A few weeks ago, I was on Facebook scrolling through my timeline, and a particular post caught my eye. It was a picture of steak with the caption, “Trying the carnivore diet”. A bunch of thoughts ran through my mind: “What about the fiber?”, “No apples or strawberries?” and “This can’t be healthy!” I went to Google to see if this was really a thing; lo and behold, it is, and it comes with a few supposed health claims. But is the carnivore diet really a health savior or just savory?
The carnivore diet is a more extreme version of the keto diet, and, like the name suggests, involves eating only animal foods. You can eat all meat, including beef, poultry, fish, organ meats – such as liver and kidneys – and, if you’re feeling adventurous, entrails and brain. Also, the meat can only be seasoned with a little salt and pepper, no other seasonings are allowed. And while some variations of the carnivore diet allow for full-fat dairy, the most extreme followers omit dairy completely. While this sounds (and is) extreme, proponents of the carnivore diet say that consuming only meat helps with many health ailments, such as fatigue, obesity and digestive health.
The downside of the carnivore diet is that it is only meat, which means an entire macronutrient, carbohydrates, is completely missing from the diet. Carbohydrates are necessary for the body to properly function. They are the food source of the primary fuel (glucose) utilized by the brain and working muscles and contain nutrients that are nearly non-existent in meats, such as fiber, vitamins C and K, and folic acid. And while emerging research is heating up the conversation on dietary fats, a diet of only meat, especially meat high in saturated fat, may negatively affect cardiovascular health.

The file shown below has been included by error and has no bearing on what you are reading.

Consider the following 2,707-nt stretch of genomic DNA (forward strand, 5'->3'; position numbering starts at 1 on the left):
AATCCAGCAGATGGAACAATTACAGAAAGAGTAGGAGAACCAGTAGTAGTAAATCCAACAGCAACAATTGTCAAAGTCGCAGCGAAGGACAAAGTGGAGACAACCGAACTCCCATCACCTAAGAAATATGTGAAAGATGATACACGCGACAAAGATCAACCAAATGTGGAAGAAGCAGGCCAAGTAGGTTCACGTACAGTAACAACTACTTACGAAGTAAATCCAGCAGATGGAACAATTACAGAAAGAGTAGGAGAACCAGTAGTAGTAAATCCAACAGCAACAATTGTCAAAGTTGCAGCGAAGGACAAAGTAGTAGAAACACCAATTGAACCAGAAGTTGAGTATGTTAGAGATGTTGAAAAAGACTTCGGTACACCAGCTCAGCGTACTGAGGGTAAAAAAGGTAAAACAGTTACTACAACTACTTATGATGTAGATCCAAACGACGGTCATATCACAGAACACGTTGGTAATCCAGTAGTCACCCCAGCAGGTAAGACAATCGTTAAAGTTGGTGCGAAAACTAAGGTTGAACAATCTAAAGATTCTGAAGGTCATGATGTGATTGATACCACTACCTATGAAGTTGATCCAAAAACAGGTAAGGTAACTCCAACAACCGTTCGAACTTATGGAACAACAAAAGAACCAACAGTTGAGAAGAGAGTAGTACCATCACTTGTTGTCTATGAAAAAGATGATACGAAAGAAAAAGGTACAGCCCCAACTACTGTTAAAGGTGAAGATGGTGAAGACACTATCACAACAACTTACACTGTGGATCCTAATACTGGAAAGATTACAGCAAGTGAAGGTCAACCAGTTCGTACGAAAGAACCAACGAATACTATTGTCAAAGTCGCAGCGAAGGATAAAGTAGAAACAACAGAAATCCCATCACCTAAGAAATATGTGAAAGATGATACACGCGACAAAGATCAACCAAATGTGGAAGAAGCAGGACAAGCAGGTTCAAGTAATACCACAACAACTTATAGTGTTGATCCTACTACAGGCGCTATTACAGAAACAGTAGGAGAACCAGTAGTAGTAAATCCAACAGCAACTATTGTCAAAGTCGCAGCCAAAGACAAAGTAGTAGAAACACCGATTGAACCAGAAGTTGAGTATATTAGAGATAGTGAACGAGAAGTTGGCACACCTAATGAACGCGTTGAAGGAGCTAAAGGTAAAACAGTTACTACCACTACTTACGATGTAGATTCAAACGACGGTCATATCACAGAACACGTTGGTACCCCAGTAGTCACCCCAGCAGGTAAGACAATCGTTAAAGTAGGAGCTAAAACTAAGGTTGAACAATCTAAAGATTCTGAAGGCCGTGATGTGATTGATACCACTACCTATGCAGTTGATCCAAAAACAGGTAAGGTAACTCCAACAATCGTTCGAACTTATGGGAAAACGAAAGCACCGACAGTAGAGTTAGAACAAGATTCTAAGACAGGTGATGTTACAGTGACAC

If the supposed benefits of the carnivore diet seem too good to be true, that’s because they are. The truth is that you can achieve better health on a well-balanced diet of meat, fruits, vegetables, legumes, dairy and whole grains. If you find that nutrition advice from social media leaves you confused or unsure of what to eat, talk to a registered dietitian in your area to help sort out the details. And if you’re still determined to try the carnivore diet, consider filling half your plate with non-starchy vegetables, such as broccoli and spinach, to add the vital nutrients that meat is missing.
And one last thing — proponents of the carnivore diet say that this is how we should eat because it’s how our ancestors used to eat. But this isn’t entirely true. Early humans ate according to what was readily available. If you lived in a cold climate with only seafood, you ate seafood. But if you lived in a lush jungle with a variety of fruits and vegetables, then your diet was a variety of fruits and vegetables (and maybe bugs). As in the past and today, there isn’t just one diet that humans can choose to follow.